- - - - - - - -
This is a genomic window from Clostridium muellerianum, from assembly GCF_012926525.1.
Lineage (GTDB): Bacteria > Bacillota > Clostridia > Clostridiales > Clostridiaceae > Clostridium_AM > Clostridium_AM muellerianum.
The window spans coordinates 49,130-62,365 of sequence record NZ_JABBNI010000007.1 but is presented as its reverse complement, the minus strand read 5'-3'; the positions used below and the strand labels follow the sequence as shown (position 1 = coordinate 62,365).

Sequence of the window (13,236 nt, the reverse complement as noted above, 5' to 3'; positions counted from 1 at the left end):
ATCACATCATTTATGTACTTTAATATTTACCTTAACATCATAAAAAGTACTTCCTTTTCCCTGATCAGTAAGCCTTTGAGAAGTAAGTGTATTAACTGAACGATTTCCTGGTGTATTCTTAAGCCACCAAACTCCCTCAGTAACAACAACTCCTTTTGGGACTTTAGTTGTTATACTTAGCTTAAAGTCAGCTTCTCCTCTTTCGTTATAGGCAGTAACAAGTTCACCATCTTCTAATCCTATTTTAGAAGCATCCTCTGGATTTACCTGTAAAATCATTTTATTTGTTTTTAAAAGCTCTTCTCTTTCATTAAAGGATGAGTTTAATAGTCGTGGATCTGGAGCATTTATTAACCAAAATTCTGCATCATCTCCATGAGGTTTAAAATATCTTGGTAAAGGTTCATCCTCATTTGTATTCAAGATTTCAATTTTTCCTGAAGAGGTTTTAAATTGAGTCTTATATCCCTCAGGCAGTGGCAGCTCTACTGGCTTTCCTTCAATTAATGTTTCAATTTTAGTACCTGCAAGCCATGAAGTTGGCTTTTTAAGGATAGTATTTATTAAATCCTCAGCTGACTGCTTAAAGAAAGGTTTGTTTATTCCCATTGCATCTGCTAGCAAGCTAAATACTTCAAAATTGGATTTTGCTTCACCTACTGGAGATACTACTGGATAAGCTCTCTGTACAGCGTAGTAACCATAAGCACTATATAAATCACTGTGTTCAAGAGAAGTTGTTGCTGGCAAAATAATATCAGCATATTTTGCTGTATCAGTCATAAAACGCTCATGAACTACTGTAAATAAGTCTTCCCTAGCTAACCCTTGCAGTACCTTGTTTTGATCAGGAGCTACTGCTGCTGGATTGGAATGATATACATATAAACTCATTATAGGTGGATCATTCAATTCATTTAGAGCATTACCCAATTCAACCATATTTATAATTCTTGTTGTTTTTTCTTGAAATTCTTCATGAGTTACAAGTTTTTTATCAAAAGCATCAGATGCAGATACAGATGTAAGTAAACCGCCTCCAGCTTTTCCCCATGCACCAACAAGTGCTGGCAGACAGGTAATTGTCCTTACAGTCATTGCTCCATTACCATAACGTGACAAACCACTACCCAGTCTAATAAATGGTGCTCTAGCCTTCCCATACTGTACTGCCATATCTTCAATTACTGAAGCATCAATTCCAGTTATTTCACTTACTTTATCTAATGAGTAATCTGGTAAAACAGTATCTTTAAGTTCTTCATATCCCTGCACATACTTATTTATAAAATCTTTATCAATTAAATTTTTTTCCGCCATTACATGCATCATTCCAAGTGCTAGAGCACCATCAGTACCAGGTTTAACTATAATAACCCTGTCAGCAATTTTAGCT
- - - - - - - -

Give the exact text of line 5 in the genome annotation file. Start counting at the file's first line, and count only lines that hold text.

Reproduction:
ATCACATCATTTATGTACTTTAATATTTACCTTAACATCATAAAAAGTACTTCCTTTTCCCTGATCAGTAAGCCTTTGAGAAGTAAGTGTATTAACTGAACGATTTCCTGGTGTATTCTTAAGCCACCAAACTCCCTCAGTAACAACAACTCCTTTTGGGACTTTAGTTGTTATACTTAGCTTAAAGTCAGCTTCTCCTCTTTCGTTATAGGCAGTAACAAGTTCACCATCTTCTAATCCTATTTTAGAAGCATCCTCTGGATTTACCTGTAAAATCATTTTATTTGTTTTTAAAAGCTCTTCTCTTTCATTAAAGGATGAGTTTAATAGTCGTGGATCTGGAGCATTTATTAACCAAAATTCTGCATCATCTCCATGAGGTTTAAAATATCTTGGTAAAGGTTCATCCTCATTTGTATTCAAGATTTCAATTTTTCCTGAAGAGGTTTTAAATTGAGTCTTATATCCCTCAGGCAGTGGCAGCTCTACTGGCTTTCCTTCAATTAATGTTTCAATTTTAGTACCTGCAAGCCATGAAGTTGGCTTTTTAAGGATAGTATTTATTAAATCCTCAGCTGACTGCTTAAAGAAAGGTTTGTTTATTCCCATTGCATCTGCTAGCAAGCTAAATACTTCAAAATTGGATTTTGCTTCACCTACTGGAGATACTACTGGATAAGCTCTCTGTACAGCGTAGTAACCATAAGCACTATATAAATCACTGTGTTCAAGAGAAGTTGTTGCTGGCAAAATAATATCAGCATATTTTGCTGTATCAGTCATAAAACGCTCATGAACTACTGTAAATAAGTCTTCCCTAGCTAACCCTTGCAGTACCTTGTTTTGATCAGGAGCTACTGCTGCTGGATTGGAATGATATACATATAAACTCATTATAGGTGGATCATTCAATTCATTTAGAGCATTACCCAATTCAACCATATTTATAATTCTTGTTGTTTTTTCTTGAAATTCTTCATGAGTTACAAGTTTTTTATCAAAAGCATCAGATGCAGATACAGATGTAAGTAAACCGCCTCCAGCTTTTCCCCATGCACCAACAAGTGCTGGCAGACAGGTAATTGTCCTTACAGTCATTGCTCCATTACCATAACGTGACAAACCACTACCCAGTCTAATAAATGGTGCTCTAGCCTTCCCATACTGTACTGCCATATCTTCAATTACTGAAGCATCAATTCCAGTTATTTCACTTACTTTATCTAATGAGTAATCTGGTAAAACAGTATCTTTAAGTTCTTCATATCCCTGCACATACTTATTTATAAAATCTTTATCAATTAAATTTTTTTCCGCCATTACATGCATCATTCCAAGTGCTAGAGCACCATCAGTACCAGGTTTAACTATAATAACCCTGTCAGCAATTTTAGCT